Since most immigrants are low-skilled, it is low-skilled Americans who bear the brunt of the negative impact on wages. Borjas’s numbers show that this impact is not trivial. Native high school dropouts have fared worst. According to data that Borjas cites, the 1990-2010 influx of immigrants increased the population of high school dropouts in America by about 25 percent, and this, he calculates, reduced the wages earned by native-born high school dropouts by six percent in the short run and even three percent in the long run after the economy adjusted. “The average high school dropout earns about $29,000 a year,” he writes, “so a 3-6 percent wage effect implies a loss of $900-$1,700.”

Borjas devotes many pages to tackling studies that claim to find immigration has little to no effect on wages. In what is probably the most famous of such studies, David Card, an economist at the University of California—Berkeley, found that the 1980 Mariel boatlift—in which some 125,000 Cubans emigrated to Florida—had essentially no negative impact on wages in Miami. The study is frequently cited as evidence that immigration does not harm the economic prospects of native workers. However, Borjas argues that a major problem with Card’s study is that it lumped natives who graduated high school together with those who did not. After separating out those groups, Borjas calculated that the Mariel influx of refugees (almost two-thirds of whom lacked a high school diploma) substantially reduced wages for native high school drop outs.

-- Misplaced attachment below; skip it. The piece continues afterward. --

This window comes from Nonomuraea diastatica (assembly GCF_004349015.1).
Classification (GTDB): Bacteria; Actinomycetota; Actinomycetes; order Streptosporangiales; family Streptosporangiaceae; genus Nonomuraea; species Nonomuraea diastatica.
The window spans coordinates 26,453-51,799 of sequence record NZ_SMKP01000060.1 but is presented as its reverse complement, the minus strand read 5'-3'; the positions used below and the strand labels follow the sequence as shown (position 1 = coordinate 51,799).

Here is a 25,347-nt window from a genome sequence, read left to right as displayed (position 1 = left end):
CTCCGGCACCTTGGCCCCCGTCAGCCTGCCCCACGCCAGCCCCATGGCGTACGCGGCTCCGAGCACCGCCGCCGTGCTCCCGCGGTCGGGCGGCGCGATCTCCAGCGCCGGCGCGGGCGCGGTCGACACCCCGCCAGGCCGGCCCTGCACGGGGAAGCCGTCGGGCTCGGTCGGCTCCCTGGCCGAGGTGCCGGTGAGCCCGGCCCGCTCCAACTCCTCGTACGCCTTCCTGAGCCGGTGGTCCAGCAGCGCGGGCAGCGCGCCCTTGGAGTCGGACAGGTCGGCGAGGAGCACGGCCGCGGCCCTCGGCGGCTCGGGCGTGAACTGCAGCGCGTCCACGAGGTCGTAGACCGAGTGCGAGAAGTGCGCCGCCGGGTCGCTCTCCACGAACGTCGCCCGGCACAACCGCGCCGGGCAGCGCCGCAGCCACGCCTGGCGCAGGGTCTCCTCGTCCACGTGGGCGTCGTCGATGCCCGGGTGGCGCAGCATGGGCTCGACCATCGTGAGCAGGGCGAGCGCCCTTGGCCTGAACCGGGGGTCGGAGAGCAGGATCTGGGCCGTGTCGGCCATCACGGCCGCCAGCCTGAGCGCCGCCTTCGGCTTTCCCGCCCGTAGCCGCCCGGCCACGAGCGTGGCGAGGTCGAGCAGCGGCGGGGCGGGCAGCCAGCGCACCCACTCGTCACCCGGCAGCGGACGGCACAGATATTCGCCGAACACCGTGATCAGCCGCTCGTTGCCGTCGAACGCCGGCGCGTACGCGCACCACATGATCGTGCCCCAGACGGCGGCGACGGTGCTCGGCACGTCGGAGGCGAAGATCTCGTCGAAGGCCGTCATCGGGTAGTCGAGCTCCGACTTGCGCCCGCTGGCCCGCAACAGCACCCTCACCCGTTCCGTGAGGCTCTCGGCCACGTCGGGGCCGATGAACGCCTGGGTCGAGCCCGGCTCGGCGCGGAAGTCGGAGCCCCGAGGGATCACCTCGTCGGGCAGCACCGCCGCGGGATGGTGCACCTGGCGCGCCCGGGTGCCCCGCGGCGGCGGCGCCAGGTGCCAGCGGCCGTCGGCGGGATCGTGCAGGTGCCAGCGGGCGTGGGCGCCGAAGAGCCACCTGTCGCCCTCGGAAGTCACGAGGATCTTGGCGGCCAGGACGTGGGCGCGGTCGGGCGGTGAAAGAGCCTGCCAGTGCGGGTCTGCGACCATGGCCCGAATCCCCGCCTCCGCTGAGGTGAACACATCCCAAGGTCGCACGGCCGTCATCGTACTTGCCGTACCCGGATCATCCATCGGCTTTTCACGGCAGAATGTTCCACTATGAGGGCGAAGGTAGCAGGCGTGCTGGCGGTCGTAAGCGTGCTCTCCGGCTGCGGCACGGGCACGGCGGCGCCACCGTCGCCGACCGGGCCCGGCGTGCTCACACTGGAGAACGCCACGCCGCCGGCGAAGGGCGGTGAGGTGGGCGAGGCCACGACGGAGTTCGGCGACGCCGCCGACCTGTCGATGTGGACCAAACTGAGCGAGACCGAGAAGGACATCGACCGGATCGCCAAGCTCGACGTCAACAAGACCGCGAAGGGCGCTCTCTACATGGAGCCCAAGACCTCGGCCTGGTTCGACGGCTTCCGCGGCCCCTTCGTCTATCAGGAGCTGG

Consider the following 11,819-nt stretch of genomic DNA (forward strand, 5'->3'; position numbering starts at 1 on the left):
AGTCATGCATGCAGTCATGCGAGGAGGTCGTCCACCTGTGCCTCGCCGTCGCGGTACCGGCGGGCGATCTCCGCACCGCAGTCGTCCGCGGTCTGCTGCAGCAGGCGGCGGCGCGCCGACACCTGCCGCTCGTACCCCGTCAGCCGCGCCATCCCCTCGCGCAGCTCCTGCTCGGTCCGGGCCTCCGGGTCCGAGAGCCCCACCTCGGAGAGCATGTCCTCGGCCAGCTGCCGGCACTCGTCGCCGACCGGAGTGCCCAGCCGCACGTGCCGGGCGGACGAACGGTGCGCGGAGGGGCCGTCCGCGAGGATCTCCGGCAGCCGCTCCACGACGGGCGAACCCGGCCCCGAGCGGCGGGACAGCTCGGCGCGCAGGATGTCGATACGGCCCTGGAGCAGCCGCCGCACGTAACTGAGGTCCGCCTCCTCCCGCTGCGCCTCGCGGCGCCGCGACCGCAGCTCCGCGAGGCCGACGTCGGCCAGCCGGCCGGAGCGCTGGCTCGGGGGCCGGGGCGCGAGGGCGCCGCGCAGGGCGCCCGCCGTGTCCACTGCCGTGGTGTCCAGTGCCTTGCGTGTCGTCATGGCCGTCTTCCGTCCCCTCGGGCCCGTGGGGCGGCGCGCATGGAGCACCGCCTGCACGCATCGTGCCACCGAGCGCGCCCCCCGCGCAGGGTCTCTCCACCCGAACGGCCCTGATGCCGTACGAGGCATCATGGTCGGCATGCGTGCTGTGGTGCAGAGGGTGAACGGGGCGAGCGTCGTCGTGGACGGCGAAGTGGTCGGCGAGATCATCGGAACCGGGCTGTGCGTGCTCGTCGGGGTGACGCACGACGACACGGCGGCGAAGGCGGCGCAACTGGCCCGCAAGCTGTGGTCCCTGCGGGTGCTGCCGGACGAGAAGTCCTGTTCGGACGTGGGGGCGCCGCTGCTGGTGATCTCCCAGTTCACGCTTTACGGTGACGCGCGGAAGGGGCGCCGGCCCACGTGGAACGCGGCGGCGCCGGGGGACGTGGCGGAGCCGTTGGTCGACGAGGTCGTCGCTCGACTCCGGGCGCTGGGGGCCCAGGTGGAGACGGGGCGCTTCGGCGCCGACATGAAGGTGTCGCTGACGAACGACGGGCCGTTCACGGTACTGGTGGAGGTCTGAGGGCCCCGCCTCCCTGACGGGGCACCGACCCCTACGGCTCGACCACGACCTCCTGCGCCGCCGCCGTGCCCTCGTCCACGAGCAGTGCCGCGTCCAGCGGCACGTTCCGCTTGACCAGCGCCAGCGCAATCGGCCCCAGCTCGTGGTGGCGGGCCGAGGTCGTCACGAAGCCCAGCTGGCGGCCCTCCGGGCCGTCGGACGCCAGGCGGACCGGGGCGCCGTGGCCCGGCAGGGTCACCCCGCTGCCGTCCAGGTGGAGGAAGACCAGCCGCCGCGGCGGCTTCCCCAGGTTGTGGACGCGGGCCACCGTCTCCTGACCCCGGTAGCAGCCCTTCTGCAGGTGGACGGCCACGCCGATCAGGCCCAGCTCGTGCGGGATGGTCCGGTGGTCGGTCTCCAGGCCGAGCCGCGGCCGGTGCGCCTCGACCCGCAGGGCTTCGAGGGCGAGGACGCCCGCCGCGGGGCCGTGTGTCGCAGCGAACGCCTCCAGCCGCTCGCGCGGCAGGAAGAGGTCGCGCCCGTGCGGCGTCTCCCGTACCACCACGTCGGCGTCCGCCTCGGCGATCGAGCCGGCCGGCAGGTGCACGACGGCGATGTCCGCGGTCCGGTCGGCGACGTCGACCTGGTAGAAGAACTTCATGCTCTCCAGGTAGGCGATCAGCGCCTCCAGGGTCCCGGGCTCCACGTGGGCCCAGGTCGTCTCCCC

Nevertheless, those who favor increased immigration are correct to say that it grows the economy. As one would expect, the addition of so many new workers has greatly increased GDP. However, as Borjas shows, most of that increase has gone to the immigrants in the form of their wages. Since immigration is usually sold as a policy that is good for everyone—natives and immigrants alike—Borjas devotes some time to determining who among the native population benefits and by how much.

As Borjas reminds us, “somebody’s lower wage is somebody else’s higher profit.” Native firms benefit from lower labor costs and native consumers from lower prices. Borjas calculates that immigration increases native wealth by roughly $50 billion annually. However, he describes this “immigration surplus” as being quite small in the context of an $18 trillion economy, amounting to “less than three-tenths of 1 percent of GDP.” The $50 billion figure also masks a substantial transfer of wealth away from native workers and to their employers. While the gains to native firms may exceed losses to native workers, those losses are considerable, totaling roughly $500 billion every year.